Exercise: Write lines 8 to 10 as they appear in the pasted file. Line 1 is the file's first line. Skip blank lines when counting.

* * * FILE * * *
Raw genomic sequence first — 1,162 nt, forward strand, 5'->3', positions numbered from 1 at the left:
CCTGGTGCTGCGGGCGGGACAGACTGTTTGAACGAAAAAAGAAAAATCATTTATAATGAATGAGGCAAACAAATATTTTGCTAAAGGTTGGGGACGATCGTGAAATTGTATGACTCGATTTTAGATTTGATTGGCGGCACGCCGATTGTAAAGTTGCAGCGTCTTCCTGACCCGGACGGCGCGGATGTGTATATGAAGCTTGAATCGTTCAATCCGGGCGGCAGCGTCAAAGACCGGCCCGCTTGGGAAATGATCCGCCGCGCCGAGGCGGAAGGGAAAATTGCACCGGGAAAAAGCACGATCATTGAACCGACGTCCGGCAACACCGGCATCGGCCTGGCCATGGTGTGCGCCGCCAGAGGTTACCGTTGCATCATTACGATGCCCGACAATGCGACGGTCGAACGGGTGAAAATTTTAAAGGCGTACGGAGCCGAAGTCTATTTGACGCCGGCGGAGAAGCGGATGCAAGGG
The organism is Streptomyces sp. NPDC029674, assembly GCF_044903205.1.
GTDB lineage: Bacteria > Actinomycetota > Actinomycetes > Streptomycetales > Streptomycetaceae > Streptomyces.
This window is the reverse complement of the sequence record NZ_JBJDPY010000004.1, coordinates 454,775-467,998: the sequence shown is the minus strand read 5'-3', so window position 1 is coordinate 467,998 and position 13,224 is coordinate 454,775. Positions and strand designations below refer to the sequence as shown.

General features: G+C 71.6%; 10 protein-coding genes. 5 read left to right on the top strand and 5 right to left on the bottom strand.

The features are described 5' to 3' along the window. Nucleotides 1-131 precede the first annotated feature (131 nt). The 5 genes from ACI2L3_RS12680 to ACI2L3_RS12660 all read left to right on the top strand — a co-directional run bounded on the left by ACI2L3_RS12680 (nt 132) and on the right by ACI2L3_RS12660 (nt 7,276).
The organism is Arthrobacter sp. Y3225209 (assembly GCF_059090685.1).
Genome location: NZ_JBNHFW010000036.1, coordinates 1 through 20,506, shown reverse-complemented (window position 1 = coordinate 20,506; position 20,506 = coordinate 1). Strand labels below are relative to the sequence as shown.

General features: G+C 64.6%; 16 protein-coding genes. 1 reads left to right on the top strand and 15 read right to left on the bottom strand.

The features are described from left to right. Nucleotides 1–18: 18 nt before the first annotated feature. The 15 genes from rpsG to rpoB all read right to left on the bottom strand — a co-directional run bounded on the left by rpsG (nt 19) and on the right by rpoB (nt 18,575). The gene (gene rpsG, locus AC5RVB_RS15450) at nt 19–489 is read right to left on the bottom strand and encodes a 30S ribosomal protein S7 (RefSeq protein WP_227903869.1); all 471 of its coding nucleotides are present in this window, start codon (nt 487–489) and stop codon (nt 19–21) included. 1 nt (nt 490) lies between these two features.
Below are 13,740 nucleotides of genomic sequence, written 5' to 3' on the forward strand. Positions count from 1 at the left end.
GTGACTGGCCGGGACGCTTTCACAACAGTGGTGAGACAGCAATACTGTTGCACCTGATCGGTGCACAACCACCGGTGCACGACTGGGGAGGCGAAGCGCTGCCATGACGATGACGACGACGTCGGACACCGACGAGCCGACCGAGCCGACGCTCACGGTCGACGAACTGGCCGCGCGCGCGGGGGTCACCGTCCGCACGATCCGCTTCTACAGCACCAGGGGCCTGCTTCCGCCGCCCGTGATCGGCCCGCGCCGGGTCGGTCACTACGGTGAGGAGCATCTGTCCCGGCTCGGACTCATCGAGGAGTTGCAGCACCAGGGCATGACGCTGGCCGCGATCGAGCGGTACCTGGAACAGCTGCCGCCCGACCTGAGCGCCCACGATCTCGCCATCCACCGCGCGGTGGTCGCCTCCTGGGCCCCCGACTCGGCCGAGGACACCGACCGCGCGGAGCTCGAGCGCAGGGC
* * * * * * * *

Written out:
The organism is Arthrobacter sp. Y3225209 (assembly GCF_059090685.1).
Genome location: NZ_JBNHFW010000036.1, coordinates 1 through 20,506, shown reverse-complemented (window position 1 = coordinate 20,506; position 20,506 = coordinate 1). Strand labels below are relative to the sequence as shown.

General features: G+C 64.6%; 16 protein-coding genes. 1 reads left to right on the top strand and 15 read right to left on the bottom strand.